New Zealand Embassy Jakarta, Indonesia
Fiona Acheson: Asian giant comes knocking at door
Blink and you might have missed it, but from this month New Zealand businesses will have greater and easier access to the fourth largest country in the world - and it's practically on our doorstep.
Indonesia completed the domestic procedures required to enter the Asean-Australia-New Zealand Free Trade Agreement (AANZFTA) in November - the last Asean member state to formally agree to implement the agreement. The FTA will come into force on Tuesday.
This comprehensive economic agreement will allow duty/tariff free access to over 90 per cent of New Zealand goods and services by 2015.
With a GDP growth rate of over 6 per cent, Indonesia is on track to rank among the world's top economies by 2050.
The World Bank predicts the size of Indonesia's economy will overtake Mexico, Turkey and South Korea by 2014.
Up to October 2011, New Zealand exports totalled $865 million, making Indonesia our 9th largest export destination, and imports were $628 million.
Indonesia isn't on the radar for many Kiwi exporters - but it should be.
Many people's views on Indonesia don't go beyond Bali, tsunamis and low incomes, but that's not an up-to-date description.
New Zealand isn't on Indonesia's radar either, beyond the traditional icons of cows, sheep and the Lord of the Rings.
Things are changing though, on both sides.
Indonesia's luxury brand malls are testament to the existence of affluent consumer segments. There is a rapidly growing and urbanising middle class keen for protein and consumer goods.
Garuda, Indonesia's national airline, has its sights set on flying direct to New Zealand which will be a game-changer for education, tourism and business exchanges between the two countries. Indonesia is already among the fastest-growing sources of tourists to New Zealand.
The Indonesian Government is also looking for foreign companies doing business there to contribute to the country's economic development particularly through investment, but also through knowledge transfer and capability building.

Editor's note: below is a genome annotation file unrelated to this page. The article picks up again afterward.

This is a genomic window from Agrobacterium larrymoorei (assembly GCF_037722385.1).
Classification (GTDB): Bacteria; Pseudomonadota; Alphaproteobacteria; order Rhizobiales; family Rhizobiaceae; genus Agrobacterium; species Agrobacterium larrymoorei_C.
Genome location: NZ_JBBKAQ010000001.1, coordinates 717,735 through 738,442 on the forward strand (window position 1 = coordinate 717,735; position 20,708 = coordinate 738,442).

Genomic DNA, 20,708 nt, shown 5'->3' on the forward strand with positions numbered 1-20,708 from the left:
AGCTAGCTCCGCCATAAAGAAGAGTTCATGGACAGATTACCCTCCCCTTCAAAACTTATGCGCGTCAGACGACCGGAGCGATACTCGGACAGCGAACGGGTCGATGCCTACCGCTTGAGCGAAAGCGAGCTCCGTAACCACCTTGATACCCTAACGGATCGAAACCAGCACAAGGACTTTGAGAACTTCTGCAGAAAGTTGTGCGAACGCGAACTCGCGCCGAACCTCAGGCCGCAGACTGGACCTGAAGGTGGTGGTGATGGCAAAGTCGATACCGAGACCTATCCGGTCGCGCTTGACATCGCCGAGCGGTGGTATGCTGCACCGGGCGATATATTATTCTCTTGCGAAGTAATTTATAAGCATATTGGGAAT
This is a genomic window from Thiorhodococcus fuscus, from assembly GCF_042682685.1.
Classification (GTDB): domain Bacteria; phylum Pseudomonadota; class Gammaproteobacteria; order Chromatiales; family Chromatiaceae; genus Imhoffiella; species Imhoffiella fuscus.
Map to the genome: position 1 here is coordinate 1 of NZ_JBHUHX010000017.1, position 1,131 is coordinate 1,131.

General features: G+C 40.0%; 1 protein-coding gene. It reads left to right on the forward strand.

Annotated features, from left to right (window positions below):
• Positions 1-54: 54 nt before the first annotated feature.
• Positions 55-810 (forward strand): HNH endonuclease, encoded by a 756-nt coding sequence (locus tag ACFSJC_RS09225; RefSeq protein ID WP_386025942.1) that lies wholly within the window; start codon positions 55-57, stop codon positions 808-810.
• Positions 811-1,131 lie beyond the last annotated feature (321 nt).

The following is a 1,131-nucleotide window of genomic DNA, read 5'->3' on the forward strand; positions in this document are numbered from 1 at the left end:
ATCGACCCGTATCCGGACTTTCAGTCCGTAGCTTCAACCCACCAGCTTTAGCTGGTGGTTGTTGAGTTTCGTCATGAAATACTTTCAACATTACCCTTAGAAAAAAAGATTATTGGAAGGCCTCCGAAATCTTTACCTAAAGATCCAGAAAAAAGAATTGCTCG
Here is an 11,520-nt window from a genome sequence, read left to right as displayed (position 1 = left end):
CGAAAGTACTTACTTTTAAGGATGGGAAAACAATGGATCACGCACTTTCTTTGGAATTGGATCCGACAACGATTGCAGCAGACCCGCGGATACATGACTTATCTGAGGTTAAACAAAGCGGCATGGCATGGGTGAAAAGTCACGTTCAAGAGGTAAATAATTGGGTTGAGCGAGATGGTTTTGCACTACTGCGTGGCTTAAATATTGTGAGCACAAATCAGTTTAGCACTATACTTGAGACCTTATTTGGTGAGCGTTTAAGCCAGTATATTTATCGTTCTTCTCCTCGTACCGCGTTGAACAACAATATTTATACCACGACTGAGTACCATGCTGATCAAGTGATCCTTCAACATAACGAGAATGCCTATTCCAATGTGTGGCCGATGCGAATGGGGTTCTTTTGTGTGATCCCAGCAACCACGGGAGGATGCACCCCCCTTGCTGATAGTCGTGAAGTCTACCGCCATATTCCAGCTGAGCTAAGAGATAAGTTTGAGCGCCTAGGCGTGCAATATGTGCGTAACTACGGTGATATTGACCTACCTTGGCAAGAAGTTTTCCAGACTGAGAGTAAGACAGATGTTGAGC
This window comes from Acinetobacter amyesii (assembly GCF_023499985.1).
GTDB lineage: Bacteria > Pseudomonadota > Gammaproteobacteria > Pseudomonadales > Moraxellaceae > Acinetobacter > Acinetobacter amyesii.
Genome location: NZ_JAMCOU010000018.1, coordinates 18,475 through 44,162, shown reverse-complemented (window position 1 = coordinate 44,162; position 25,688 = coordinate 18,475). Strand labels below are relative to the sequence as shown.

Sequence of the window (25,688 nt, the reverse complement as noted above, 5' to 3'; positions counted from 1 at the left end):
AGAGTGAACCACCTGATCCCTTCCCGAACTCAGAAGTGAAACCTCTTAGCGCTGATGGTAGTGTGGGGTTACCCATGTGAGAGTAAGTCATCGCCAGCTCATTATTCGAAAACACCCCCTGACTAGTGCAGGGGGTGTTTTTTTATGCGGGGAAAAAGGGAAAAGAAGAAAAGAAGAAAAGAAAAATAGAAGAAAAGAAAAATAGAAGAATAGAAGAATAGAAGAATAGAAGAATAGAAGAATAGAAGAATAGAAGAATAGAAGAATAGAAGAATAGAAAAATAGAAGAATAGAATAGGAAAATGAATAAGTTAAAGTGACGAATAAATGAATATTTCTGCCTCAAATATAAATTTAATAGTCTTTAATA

Indonesia recently released its masterplan for economic development through to 2025, including a goal to improve agricultural productivity (which contributes 12 per cent to GDP). The FTA will help to strengthen New Zealand's agricultural relationship with Indonesia.
A prime aim will be to build on our position as a recognised agriculture and food security partner for Indonesia which has one of the fastest growing food and beverage industries in Southeast Asia, thanks to its strong economic growth and increasing urbanisation.
The supermarket sector is growing at the astonishing rate of about 30 per cent a year and the domestic food industry is valued at more than $25 billion.
There is demand for New Zealand food and beverage products and opportunities exist with value-added products such as convenience foods as relative incomes increase and the distribution and manufacturing of products becomes more sophisticated.
But it's not all about food and beverages. New Zealand companies are participating in engineering and construction, as well as the aviation and airport sector.
The challenge of being an archipelago is driving growth in everything from airport re-development, to pilot training, to the need for aircraft that can land on remote, smaller and less developed runways.
Indonesia has big goals for its geothermal resources aiming to become the world's largest producer in the next few years.
New Zealand enjoys a big reputation in Indonesia (in fact New Zealand is considered the Mecca for geothermal expertise) and there will be substantial investment in geothermal power generation over the next few years.
Technology company Open Cloud has its biggest customer in Telkomsel, Indonesia's largest telco company, and Webco, which makes web offset printing presses for the newspaper industry, is also experiencing strong growth in Indonesia.
There are also opportunities for New Zealand service providers in infrastructure, tourism, education and IT.
While businesses and investors have been focused on China and India in recent decades, Indonesia's strategic location provides unique access to China, India, Southeast Asia and Australia.
Like China and India, Indonesia is described as a different, difficult and complex place to do business, but it's a market where many businesses are succeeding and happy with the profits they're making.
Finding the right local partner is essential, and tenacity is a critical ingredient for success.
And one of the best things about doing business, in or out of Jakarta, is the people.
They're charming, friendly and cultured. Once you have built a relationship you can trust it.
It becomes a friendship, not just a business engagement. The challenge is to put aside some time to explore Indonesia further to better understand if this Southeast Asian giant should become a prime target for your overseas expansion.
Fiona Acheson is NZTE's trade commissioner for Indonesia, Malaysia and Brunei.